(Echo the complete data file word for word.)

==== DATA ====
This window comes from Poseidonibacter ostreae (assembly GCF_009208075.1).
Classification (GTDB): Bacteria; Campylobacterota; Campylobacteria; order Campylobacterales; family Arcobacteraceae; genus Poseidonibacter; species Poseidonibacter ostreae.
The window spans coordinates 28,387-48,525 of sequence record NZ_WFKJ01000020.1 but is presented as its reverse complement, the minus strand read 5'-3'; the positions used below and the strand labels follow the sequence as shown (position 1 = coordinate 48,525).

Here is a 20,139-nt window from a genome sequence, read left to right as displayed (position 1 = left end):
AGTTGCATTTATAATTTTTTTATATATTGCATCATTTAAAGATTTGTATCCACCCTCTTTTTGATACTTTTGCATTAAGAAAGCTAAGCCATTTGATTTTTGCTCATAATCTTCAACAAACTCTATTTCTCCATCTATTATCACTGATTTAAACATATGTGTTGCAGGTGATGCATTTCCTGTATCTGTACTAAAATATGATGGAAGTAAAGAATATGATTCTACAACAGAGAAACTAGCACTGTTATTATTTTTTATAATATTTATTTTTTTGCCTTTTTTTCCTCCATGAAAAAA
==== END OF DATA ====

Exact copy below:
This window comes from Poseidonibacter ostreae (assembly GCF_009208075.1).
Classification (GTDB): Bacteria; Campylobacterota; Campylobacteria; order Campylobacterales; family Arcobacteraceae; genus Poseidonibacter; species Poseidonibacter ostreae.
The window spans coordinates 28,387-48,525 of sequence record NZ_WFKJ01000020.1 but is presented as its reverse complement, the minus strand read 5'-3'; the positions used below and the strand labels follow the sequence as shown (position 1 = coordinate 48,525).

Here is a 20,139-nt window from a genome sequence, read left to right as displayed (position 1 = left end):
AGTTGCATTTATAATTTTTTTATATATTGCATCATTTAAAGATTTGTATCCACCCTCTTTTTGATACTTTTGCATTAAGAAAGCTAAGCCATTTGATTTTTGCTCATAATCTTCAACAAACTCTATTTCTCCATCTATTATCACTGATTTAAACATATGTGTTGCAGGTGATGCATTTCCTGTATCTGTACTAAAATATGATGGAAGTAAAGAATATGATTCTACAACAGAGAAACTAGCACTGTTATTATTTTTTATAATATTTATTTTTTTGCCTTTTTTTCCTCCATGAAAAAA